[Top][All Lists]

[Date Prev][Date Next][Thread Prev][Thread Next][Date Index][Thread Index]

Re: grub-install

From: Marco Gerards
Subject: Re: grub-install
Date: Mon, 25 Jul 2005 18:35:55 +0200
User-agent: Gnus/5.1007 (Gnus v5.10.7) Emacs/21.3 (gnu/linux)

Hollis Blanchard <address@hidden> writes:

>> In case others don't know the reason for "31KB":
>> As can be seen in the attached common linux disk layout diagram,
>> the optional DOS compatability region used by stage 1.5 is added by
>> default by most partition managers, and is there so that partitions
>> start on a cylinder boundry. Therefore its size is determined by the
>> number of sectors (512 bytes) per cylinder. The maximum sectors per
>> cylinder is 64, and so the largest size available for grub's stage 1.5
>> is 63 * 512, or 32256 bytes.
> This is for GRUB Legacy, right? There is no "stage 1.5" In GRUB2? What
> is the new layout?

You are right.  In GRUB 2 there is no stage 1.5 and stage2.  In GRUB 2
there is a core image.  It mainly consists of the stuff in kern/, some
stuff from disk/i386/pc, term/i386/pc.  Using that is can load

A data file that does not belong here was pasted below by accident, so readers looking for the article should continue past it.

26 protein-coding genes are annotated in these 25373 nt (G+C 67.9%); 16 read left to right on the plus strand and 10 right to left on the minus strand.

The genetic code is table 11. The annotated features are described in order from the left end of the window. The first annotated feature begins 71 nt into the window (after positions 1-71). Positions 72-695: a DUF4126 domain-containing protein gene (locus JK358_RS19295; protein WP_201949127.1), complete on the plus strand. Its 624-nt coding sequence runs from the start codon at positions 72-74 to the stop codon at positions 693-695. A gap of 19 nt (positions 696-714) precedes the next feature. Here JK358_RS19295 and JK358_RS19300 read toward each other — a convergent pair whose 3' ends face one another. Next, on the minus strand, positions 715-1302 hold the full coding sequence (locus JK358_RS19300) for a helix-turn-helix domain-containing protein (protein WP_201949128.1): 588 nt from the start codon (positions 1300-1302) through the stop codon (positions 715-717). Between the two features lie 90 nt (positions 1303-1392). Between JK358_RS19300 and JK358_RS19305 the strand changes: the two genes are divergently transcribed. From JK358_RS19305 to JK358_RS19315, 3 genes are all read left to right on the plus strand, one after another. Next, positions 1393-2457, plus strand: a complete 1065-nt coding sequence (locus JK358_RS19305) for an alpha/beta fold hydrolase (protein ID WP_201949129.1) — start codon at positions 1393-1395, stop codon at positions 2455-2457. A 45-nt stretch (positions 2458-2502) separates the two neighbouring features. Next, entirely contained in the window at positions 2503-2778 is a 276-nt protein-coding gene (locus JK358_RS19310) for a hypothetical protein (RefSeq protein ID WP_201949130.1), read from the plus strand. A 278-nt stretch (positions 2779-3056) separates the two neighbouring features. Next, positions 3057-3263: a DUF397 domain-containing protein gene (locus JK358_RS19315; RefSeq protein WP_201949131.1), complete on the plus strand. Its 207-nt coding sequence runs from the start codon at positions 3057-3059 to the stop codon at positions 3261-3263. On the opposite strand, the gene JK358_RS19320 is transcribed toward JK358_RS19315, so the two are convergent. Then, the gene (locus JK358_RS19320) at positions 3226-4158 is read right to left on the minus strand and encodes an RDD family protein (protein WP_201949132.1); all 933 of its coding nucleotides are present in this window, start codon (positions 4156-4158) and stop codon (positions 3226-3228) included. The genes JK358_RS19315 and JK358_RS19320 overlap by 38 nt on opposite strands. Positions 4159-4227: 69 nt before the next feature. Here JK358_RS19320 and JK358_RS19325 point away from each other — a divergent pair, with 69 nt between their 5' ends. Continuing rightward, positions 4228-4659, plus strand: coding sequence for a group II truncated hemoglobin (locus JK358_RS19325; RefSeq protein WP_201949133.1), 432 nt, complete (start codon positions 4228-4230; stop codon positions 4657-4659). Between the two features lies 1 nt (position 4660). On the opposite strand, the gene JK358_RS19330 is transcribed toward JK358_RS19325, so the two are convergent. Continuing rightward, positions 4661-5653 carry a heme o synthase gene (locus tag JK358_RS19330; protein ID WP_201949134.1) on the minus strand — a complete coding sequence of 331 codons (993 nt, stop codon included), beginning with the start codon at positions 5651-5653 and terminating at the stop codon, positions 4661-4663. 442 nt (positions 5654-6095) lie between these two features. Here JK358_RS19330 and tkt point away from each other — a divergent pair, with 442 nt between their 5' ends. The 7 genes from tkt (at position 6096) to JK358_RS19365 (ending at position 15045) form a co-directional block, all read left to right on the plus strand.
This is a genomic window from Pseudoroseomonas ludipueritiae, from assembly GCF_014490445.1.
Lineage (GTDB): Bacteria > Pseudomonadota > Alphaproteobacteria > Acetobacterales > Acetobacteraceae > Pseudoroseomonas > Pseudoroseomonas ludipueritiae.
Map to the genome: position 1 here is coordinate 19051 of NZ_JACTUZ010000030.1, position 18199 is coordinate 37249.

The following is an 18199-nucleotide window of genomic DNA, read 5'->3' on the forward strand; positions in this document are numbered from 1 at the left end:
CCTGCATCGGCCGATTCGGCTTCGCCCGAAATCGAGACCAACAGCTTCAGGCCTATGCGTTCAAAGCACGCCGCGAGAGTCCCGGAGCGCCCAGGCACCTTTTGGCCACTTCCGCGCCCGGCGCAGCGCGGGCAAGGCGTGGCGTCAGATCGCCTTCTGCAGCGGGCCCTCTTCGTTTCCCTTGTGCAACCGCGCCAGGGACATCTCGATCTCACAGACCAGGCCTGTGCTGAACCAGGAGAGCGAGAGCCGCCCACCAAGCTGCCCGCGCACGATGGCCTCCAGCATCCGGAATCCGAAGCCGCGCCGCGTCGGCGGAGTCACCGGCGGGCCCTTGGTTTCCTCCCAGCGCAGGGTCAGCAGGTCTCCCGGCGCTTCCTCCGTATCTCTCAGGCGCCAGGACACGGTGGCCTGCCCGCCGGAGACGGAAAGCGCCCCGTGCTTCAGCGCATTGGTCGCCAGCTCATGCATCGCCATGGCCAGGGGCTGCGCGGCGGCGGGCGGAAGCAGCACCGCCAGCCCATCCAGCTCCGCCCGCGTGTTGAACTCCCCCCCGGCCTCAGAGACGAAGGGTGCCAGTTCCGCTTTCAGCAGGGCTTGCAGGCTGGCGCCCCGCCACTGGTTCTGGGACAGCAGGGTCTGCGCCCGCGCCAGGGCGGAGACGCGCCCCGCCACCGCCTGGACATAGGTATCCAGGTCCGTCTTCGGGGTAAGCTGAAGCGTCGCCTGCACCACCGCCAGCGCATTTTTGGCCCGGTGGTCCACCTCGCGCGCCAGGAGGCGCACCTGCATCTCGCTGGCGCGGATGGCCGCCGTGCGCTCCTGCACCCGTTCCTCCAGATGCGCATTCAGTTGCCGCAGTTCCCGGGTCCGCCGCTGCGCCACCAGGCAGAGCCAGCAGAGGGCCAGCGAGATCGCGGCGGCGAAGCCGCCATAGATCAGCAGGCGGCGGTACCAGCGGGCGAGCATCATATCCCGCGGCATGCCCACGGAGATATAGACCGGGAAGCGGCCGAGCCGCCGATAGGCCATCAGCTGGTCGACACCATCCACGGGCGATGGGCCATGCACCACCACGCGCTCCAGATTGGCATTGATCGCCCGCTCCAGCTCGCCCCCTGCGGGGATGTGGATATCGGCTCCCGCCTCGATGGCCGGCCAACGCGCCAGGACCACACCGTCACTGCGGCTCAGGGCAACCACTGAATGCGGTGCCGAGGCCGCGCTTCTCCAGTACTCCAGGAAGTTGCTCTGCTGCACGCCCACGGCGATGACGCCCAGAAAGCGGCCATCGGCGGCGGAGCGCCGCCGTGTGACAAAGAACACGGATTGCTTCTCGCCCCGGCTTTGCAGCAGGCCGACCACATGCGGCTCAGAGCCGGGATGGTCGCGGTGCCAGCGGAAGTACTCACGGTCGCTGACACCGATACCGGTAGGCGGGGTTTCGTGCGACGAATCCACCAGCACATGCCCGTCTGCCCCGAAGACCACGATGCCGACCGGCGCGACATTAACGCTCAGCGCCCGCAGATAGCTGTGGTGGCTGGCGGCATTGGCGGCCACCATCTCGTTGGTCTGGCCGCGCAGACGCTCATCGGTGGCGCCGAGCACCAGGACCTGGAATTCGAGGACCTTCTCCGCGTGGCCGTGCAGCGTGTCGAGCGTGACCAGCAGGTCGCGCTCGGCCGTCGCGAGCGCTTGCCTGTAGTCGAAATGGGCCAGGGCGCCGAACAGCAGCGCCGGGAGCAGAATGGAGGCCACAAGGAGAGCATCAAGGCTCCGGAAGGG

The core image with some modules replace stage 1.5.  So the main core
of GRUB together with some important modules are stored in this 31KB.
Because this space is limited not every module can fit in there.  Most
importantly is the filesystem module.  It is used to load other
modules from that filesystem.

So an example of a boot process is:

- The BIOS loads the GRUB2 (boot.img) as it is stored in the MBR

- GRUB2 in the MBR loads that 31KB into memory and jumps to it

- That 31KB consists of the kernel (kernel.img) and some raw modules

- The kernel (rescue mode) starts and loads every module

- Rescue mode tries to load normal.mod

- If normal.mod can be found on the prefix path it is loaded

- Normal mode looks for grub.cfg on the prefix path and loads it

- The menu is shown and the user can choose an OS to boot

It is possible to load additional modules so other filesystems can be
accessed, other loaders can be used, etc.  On the PC a nice set of
modules is: pc.mod (for partition access), _chain.mod (rescue mode
chainloader), ext2.mod.  Of course ext2.mod is for the case that you
want to load normal.mod and other modules from an ext2 filesystem.

I hope this e-mail made clear how GRUB 2 basically works on the PC.
I am not a PC expert and my English is not that good.  Hopefully
someone can and will correct me if I was wrong so I will understand
things better.  Hopefully Hollis' question is answered.


reply via email to

[Prev in Thread] Current Thread [Next in Thread]